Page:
Collection is the collection of waste conditioned by the generator to be routed by the appropriate means of transport to a transfer station, a treatment unit or a final disposal site. Two types of collection can be distinguished: general collection and selective collection:
Transportation consists of the trips to which household waste is subjected from where it is generated to the treatment points or transfer plants. Transportation must be carried out in authorized and properly prepared vehicles to ensure that the waste is not dispersed in the environment. Some of these are:
A household solid waste transfer station, is defined as the set of equipment and facilities where the transshipment of such waste is carried out, from collection vehicles to large tonnage cargo vehicles, to transport it to the final destination sites. The fundamental objective of a transfer station is to increase the overall efficiency of waste management services, through the savings achieved by reducing the overall cost of handling, as well as by reducing transportation times and the intensive use of equipment and human resources. The transfer station is also used for the transportation of waste to the final destination site, where it is transported to the final destination.
Types of waste produced by humans
A material that has already done its job or fulfilled its mission is discarded as waste. Thus, a waste becomes useless and of no economic value to most people. This waste can be disposed of in landfills or landfill, or it can be recycled for reuse.In this EcologyGreen article we talk specifically about one type of waste: solid waste. Read on and find out what solid waste is and how it is classified for proper disposal.
Once collected, the destinations of solid waste for disposal can be:Landfill disposalLandfill is a method of disposal of solid waste that consists of depositing it on the ground, in a spread out and compacted form. This is mostly done with hazardous waste.IncinerationA waste incinerator is a system for treating garbage that consists of burning this waste at high temperatures, which reduces its volume by up to 90% and its weight by 75%. The disadvantage of this system is that it generates ashes, inert residues and gases that can be toxic to people.Separation and utilizationThis system classifies solid waste at the place where it is produced and then recovers it. To recover them, processes, techniques and operations are applied to give back to these materials the possibility of reusing them in their original function or some similar one.You can learn more about this waste in this other EcologíaVerde article on How to treat household solid waste.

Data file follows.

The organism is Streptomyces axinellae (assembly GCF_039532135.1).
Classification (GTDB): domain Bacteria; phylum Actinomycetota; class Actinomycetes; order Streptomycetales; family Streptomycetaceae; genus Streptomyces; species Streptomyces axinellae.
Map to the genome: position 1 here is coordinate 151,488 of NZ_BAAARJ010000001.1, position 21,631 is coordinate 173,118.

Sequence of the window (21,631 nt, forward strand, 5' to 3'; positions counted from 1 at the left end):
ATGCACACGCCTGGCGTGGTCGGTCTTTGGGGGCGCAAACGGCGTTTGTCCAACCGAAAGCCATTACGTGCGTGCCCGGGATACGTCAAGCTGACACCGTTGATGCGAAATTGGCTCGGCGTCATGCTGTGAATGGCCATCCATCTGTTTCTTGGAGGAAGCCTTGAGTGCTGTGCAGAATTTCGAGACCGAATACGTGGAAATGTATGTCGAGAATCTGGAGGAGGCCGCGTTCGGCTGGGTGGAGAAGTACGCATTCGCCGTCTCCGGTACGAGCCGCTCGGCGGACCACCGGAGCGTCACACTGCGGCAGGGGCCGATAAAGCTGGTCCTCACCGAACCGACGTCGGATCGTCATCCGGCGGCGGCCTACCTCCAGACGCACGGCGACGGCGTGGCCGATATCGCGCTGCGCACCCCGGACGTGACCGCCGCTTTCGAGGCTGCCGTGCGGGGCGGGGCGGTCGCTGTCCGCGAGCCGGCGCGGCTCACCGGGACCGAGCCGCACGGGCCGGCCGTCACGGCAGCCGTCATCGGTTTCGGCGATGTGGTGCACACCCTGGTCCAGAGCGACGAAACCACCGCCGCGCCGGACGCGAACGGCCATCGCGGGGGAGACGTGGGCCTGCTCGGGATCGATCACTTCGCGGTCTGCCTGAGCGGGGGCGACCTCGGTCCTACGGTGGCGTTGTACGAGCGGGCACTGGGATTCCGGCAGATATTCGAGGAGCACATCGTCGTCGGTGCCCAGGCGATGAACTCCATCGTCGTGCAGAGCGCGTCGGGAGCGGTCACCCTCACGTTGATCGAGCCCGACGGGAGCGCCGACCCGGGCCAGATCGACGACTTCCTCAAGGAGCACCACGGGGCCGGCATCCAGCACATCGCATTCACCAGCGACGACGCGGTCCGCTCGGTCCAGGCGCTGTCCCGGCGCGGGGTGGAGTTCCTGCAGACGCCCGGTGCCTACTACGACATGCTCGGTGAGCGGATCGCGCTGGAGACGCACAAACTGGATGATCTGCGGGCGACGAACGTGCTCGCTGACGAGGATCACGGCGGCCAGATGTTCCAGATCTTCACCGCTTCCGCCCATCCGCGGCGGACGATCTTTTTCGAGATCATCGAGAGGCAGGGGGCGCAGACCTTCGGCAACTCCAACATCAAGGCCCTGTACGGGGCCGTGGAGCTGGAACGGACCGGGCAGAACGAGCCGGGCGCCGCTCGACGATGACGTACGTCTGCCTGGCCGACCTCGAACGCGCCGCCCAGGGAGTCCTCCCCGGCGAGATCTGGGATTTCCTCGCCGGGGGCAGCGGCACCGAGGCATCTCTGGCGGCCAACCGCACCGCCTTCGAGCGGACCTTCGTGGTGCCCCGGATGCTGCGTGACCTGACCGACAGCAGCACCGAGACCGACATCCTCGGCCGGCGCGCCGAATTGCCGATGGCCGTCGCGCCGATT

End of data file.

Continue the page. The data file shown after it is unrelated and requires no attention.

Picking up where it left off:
Improper waste management has negative impacts. On the one hand it can affect health, in the form of diseases; or it can also have detrimental effects on the environment: on the aesthetics of cities, natural landscapes and their species, and on the contamination of water, soil and air. All of these affect our quality of life.
“A waste is a substance or an object that its generator discards or has the intention or obligation to discard according to current regulations”. This is how the Law for the Promotion of Recycling and Extended Producer Responsibility defines it.
With respect to their risk, hazardous waste is classified as waste that may be waste or a mixture of waste that presents health risks and/or adverse effects on the environment. They also have characteristics of corrosiveness, reactivity, toxicity and flammability.
The correct disposal of waste is essential to avoid its negative impact on the environment. Especially when dealing with hazardous waste, what are the consequences of poor waste management?
Solid waste examples
The final disposal of waste in an uncontrolled manner or its lack or incorrect collection generates open dumps. Among these, the most risky are those where waste is systematically and indiscriminately dumped in streams or abandoned or uncontrolled or unprotected spaces, intentionally burned as a way to reduce its volume or by self-combustion and left for different actors to distribute its polluting load.
Pon points out that there are examples of several countries, including Chile, that have implemented policies to improve producer responsibility in specific areas such as “batteries, fluorescent bulbs, batteries, tires, packaging”.
Contrary to most of the available examples – hence the unconventional nature – La Pintana began its management program with the separation of organic waste (fruit, vegetables and pruning waste), based on data from its own analysis: